1 Your guide to Wills and trusts: leaving money to someone with a learning disability
2 About this guide This guide has been written to give parents, family members and carers helpful information about writing a will and setting up a trust. Throughout this guide you will find links to further information, as well as stories from parents who have been through the process. Look for the sign for things you can do.
3 Contents Will and trusts: leaving money to 4 someone with a learning disability Why make a will? 5 What do I need to consider before writing or 6 updating my will? How to find a solicitor 7 Frequently asked questions about wills 8 What is a trust? 10 Why should I set up a trust? 11 What duties and responsibilities 12 does a trustee have? Who can I appoint as trustees? 13 How many trustees can I appoint? 14 How can I tell my trustees how to 15 manage the trust? What can I put in a trust and how much? 16 What type of trust should I set up? 16 Mencap Trust Company Limited 18 Further help 19 Key words 20 Contacts 23
4 4 Wills and trusts: leaving money to someone with a learning disability Wills and trusts: leaving money to someone with a learning disability By writing a will and setting up a trust, you can make sure that a family member or friend with a learning disability will get the financial support and protection they need after your death. Many parents have told Mencap that writing a will has given them extra peace of mind for the future, especially if their son or daughter is unable to look after their finances themselves. When you are thinking about making a will, or updating an existing will, there are many things to consider, and it is always a good idea to seek professional advice at this time. You may also want to talk to other members of your family and keep them informed about your decisions. I have written my will, and arranged for a discretionary trust. I hope that in the future my son will be able to stay in the family home ideally he would like to live here independently with a support package.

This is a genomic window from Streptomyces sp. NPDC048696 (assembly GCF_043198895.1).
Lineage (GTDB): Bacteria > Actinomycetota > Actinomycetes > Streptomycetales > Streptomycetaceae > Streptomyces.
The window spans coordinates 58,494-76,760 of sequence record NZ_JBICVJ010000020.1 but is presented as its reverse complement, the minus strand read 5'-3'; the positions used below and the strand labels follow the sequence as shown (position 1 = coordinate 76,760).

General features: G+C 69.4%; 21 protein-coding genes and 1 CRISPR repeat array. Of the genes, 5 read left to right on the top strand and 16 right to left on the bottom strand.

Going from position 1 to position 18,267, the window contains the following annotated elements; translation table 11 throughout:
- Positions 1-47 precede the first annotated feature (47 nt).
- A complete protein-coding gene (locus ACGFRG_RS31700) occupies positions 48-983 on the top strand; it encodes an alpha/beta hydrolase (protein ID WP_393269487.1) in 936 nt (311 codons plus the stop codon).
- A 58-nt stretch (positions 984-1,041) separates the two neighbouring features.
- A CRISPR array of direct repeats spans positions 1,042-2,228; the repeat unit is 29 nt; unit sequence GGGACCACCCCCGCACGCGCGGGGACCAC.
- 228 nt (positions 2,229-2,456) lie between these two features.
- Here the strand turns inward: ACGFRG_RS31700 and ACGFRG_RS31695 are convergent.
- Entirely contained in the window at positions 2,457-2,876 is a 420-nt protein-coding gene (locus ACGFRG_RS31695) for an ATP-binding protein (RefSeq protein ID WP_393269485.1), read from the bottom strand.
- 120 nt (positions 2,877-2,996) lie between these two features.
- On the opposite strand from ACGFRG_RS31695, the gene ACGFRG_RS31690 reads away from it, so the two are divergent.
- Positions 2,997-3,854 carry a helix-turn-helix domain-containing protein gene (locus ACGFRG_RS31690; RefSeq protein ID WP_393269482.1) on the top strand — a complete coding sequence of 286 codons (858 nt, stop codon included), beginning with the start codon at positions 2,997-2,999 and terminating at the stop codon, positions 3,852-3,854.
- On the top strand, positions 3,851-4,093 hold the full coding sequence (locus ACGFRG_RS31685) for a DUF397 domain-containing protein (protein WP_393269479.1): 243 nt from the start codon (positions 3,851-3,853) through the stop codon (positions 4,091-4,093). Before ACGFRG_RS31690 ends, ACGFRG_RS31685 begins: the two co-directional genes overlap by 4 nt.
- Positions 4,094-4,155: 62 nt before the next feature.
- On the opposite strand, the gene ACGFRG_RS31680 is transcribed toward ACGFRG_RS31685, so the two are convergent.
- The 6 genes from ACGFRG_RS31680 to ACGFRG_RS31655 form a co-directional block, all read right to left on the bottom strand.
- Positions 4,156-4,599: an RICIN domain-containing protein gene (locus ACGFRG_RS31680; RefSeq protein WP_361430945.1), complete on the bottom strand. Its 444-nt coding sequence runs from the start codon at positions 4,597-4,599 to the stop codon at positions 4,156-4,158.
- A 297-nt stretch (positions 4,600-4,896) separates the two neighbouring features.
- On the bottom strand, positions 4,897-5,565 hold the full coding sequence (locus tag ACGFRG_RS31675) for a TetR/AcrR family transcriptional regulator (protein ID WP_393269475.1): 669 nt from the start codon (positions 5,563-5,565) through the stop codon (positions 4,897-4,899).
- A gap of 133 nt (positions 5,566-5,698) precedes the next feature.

5 5 Why make a will? If you want to provide for the financial future of a family member or a friend with a learning disability, it is important that you make a will. If you don t, you will have no control over how your money and possessions (called your estate) will be shared out after your death. This might affect someone with a learning disability in your family the following ways: they may not get the things that you want them to have or they may get too much money the money you leave may be paid to them directly even if they are unable to manage it it may affect their means-tested state benefits it may place them in a vulnerable position as others may try to take advantage of them because of their money. By writing a will, you can make sure the people you care about will get the right financial support and protection when you die.
6 6 Wills and trusts: leaving money to someone with a learning disability What do I need to consider before writing or updating my will? There are a number of things you need to think about before making your will: 1. Make a rough list of everything you own This includes all your assets and liabilities and their value in money. 2. Think about who you would like to benefit from your will and what you would like to give them The people who will benefit from your will are called beneficiaries. You may want to think about family members, friends and charities any gift to charity is tax-free. You can make specific gifts such as your house, jewellery or a favourite painting, or you can make a gift of a sum of money. You can also give some or all of your estate away. Since sorting out my will, I have absolute peace of mind for my daughter s future. 3. Think about who you would like to be the executor of your will An executor is the person you officially appoint to make sure that the wishes in your will are carried out. 4. If your child or children are under 18, think about whether you would like to appoint a guardian for them A guardian is a person you officially choose to look after your children if they are under the age of Think about whether you need to set up a trust for a family member or friend with a learning disability A trust is a legal arrangement that allows a person or an organisation to look after someone else s money. If you decide to set up a trust, you will need to decide who you would like to manage the trust these people are called trustees. We will talk about trusts in more detail later in this guide. For more information order Mencap s Guide to making your will at